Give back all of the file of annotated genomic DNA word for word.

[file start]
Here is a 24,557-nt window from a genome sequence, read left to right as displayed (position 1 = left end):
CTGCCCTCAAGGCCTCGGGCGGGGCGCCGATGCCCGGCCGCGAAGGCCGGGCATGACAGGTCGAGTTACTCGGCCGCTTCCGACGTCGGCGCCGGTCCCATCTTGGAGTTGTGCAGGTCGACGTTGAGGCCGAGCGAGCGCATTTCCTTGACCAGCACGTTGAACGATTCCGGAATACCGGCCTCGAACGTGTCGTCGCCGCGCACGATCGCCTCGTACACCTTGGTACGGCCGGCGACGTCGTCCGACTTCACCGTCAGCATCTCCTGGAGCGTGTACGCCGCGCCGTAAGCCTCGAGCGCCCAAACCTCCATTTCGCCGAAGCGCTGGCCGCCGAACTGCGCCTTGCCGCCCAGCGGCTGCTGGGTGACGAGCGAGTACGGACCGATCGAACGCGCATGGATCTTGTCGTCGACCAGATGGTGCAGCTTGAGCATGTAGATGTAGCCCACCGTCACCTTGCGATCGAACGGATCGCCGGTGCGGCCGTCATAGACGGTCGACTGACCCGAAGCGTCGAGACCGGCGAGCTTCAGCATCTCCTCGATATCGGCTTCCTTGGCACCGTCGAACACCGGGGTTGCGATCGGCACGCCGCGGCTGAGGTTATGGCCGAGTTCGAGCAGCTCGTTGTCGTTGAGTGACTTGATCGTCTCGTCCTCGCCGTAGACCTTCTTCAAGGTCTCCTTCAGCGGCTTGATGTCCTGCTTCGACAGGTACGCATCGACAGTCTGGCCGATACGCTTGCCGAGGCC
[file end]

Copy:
Here is a 24,557-nt window from a genome sequence, read left to right as displayed (position 1 = left end):
CTGCCCTCAAGGCCTCGGGCGGGGCGCCGATGCCCGGCCGCGAAGGCCGGGCATGACAGGTCGAGTTACTCGGCCGCTTCCGACGTCGGCGCCGGTCCCATCTTGGAGTTGTGCAGGTCGACGTTGAGGCCGAGCGAGCGCATTTCCTTGACCAGCACGTTGAACGATTCCGGAATACCGGCCTCGAACGTGTCGTCGCCGCGCACGATCGCCTCGTACACCTTGGTACGGCCGGCGACGTCGTCCGACTTCACCGTCAGCATCTCCTGGAGCGTGTACGCCGCGCCGTAAGCCTCGAGCGCCCAAACCTCCATTTCGCCGAAGCGCTGGCCGCCGAACTGCGCCTTGCCGCCCAGCGGCTGCTGGGTGACGAGCGAGTACGGACCGATCGAACGCGCATGGATCTTGTCGTCGACCAGATGGTGCAGCTTGAGCATGTAGATGTAGCCCACCGTCACCTTGCGATCGAACGGATCGCCGGTGCGGCCGTCATAGACGGTCGACTGACCCGAAGCGTCGAGACCGGCGAGCTTCAGCATCTCCTCGATATCGGCTTCCTTGGCACCGTCGAACACCGGGGTTGCGATCGGCACGCCGCGGCTGAGGTTATGGCCGAGTTCGAGCAGCTCGTTGTCGTTGAGTGACTTGATCGTCTCGTCCTCGCCGTAGACCTTCTTCAAGGTCTCCTTCAGCGGCTTGATGTCCTGCTTCGACAGGTACGCATCGACAGTCTGGCCGATACGCTTGCCGAGGCC